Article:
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used in The Iliad by Homer - (translated by: Pope)

5 uses
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lasting a short time
  • Haste, launch thy vessels, fly with speed away; Rule thy own realms with arbitrary sway; I heed thee not, but prize at equal rate Thy short-lived friendship, and thy groundless hate.
    Book 1 (33% in)
  • First give thy faith, and plight a prince's word Of sure protection, by thy power and sword: For I must speak what wisdom would conceal, And truths, invidious to the great, reveal, Bold is the task, when subjects, grown too wise, Instruct a monarch where his error lies; For though we deem the short-lived fury past, 'tis sure the mighty will revenge at last."
    Book 1 (17% in)
  • O son of Tydeus, cease! be wise and see How vast the difference of the gods and thee; Distance immense! between the powers that shine Above, eternal, deathless, and divine, And mortal man! a wretch of humble birth, A short-lived reptile in the dust of earth.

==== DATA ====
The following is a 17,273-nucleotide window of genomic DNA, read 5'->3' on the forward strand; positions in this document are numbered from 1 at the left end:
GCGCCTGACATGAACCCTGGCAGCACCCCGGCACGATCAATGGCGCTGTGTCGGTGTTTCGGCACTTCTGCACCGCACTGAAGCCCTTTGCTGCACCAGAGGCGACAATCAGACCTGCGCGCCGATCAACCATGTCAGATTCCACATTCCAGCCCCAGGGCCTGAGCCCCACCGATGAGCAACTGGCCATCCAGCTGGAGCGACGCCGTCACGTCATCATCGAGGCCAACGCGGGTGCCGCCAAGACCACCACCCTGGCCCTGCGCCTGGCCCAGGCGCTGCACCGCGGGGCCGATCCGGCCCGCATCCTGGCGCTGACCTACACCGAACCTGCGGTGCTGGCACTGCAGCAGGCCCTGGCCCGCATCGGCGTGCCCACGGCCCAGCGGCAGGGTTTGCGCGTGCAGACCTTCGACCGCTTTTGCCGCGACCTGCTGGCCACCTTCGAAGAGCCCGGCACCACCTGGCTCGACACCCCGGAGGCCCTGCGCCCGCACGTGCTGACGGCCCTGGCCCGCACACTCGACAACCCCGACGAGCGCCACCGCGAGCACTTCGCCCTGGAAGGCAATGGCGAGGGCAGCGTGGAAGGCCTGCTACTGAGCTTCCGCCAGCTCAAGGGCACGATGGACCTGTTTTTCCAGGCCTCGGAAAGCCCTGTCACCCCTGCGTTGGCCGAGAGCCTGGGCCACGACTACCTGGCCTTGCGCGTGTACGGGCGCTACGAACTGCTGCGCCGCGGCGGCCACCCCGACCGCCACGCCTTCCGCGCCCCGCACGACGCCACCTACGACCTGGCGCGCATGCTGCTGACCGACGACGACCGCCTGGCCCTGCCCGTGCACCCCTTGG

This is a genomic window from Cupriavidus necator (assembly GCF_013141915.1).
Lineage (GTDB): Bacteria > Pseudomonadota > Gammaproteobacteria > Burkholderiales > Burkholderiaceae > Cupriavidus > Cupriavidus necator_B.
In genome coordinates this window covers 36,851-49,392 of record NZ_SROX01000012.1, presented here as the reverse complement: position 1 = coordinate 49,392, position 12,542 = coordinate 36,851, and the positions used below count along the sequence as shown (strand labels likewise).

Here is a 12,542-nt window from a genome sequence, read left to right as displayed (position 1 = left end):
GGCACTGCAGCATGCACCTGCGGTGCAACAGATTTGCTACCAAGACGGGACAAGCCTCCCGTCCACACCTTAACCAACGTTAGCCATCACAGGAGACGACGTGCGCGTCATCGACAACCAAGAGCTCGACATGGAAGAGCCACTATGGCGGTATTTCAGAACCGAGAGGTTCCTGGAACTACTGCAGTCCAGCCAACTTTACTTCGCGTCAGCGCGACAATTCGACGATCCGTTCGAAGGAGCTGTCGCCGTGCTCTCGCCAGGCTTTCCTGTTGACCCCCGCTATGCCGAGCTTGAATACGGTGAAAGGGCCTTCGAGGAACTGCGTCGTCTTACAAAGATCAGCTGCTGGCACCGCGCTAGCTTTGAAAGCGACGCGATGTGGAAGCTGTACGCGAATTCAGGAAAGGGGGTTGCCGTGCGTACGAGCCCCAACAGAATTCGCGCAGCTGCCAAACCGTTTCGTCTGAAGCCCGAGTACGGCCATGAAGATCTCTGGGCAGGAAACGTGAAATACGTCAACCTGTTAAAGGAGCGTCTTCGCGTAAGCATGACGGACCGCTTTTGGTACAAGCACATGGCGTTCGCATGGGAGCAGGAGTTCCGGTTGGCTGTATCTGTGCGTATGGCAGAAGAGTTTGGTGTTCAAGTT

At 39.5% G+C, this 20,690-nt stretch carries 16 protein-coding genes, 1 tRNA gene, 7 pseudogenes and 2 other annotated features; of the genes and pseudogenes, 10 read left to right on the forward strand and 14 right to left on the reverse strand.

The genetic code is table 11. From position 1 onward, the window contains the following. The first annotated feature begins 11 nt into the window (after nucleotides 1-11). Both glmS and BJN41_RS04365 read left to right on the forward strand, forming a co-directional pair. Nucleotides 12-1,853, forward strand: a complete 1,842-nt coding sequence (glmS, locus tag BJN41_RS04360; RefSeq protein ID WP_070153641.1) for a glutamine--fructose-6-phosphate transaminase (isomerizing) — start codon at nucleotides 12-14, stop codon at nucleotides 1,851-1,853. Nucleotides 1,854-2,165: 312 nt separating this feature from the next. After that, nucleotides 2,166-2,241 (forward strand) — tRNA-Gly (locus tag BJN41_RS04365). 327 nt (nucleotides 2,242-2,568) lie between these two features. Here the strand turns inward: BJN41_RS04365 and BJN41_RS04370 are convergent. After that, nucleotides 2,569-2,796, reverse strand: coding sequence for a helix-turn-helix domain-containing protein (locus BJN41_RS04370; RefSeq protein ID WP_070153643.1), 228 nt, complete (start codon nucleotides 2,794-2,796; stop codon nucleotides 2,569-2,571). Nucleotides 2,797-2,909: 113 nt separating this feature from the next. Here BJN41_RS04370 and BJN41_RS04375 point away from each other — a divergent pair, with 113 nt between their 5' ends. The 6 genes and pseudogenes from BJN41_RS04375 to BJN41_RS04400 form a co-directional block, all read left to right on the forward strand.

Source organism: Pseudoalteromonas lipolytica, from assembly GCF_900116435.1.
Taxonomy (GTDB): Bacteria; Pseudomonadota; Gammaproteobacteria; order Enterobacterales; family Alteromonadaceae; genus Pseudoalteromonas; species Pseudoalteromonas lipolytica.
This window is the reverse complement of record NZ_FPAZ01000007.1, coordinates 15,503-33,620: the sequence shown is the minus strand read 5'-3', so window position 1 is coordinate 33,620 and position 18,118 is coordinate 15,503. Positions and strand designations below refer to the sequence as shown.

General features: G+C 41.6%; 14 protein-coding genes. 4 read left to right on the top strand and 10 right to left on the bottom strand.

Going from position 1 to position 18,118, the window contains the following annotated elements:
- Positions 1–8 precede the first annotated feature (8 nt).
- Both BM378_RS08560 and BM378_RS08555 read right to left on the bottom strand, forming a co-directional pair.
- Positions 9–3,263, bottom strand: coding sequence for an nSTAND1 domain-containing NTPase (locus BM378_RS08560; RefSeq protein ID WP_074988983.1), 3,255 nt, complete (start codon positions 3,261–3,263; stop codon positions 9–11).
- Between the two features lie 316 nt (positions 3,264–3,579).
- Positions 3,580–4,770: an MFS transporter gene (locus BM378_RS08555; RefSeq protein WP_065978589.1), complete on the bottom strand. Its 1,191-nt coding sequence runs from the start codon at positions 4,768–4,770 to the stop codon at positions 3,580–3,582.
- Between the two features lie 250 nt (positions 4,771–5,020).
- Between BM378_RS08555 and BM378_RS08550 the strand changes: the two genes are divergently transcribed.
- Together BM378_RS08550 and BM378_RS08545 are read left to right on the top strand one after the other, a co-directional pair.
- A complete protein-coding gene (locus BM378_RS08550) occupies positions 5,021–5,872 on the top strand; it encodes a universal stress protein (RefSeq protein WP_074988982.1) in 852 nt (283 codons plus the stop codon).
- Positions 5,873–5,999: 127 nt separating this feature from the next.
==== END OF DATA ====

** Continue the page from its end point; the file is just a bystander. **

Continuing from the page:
Book 5 (49% in)
  • Fix'd on the field his sight, his breast debates The vengeance due, and meditates the fates: Whether to urge their prompt effect, and call The force of Hector to Patroclus' fall, This instant see his short-lived trophies won, And stretch him breathless on his slaughter'd son; Or yet, with many a soul's untimely flight, Augment the fame and horror of the fight.
    Book 16 (75% in)
  • But thou, in pity, by my prayer be won: Grace with immortal arms this short-lived son, And to the field in martial pomp restore, To shine with glory, till he shines no more!
    Book 18 (75% in)

There are no more uses of "short-lived" in The Iliad by Homer - (translated by: Pope).

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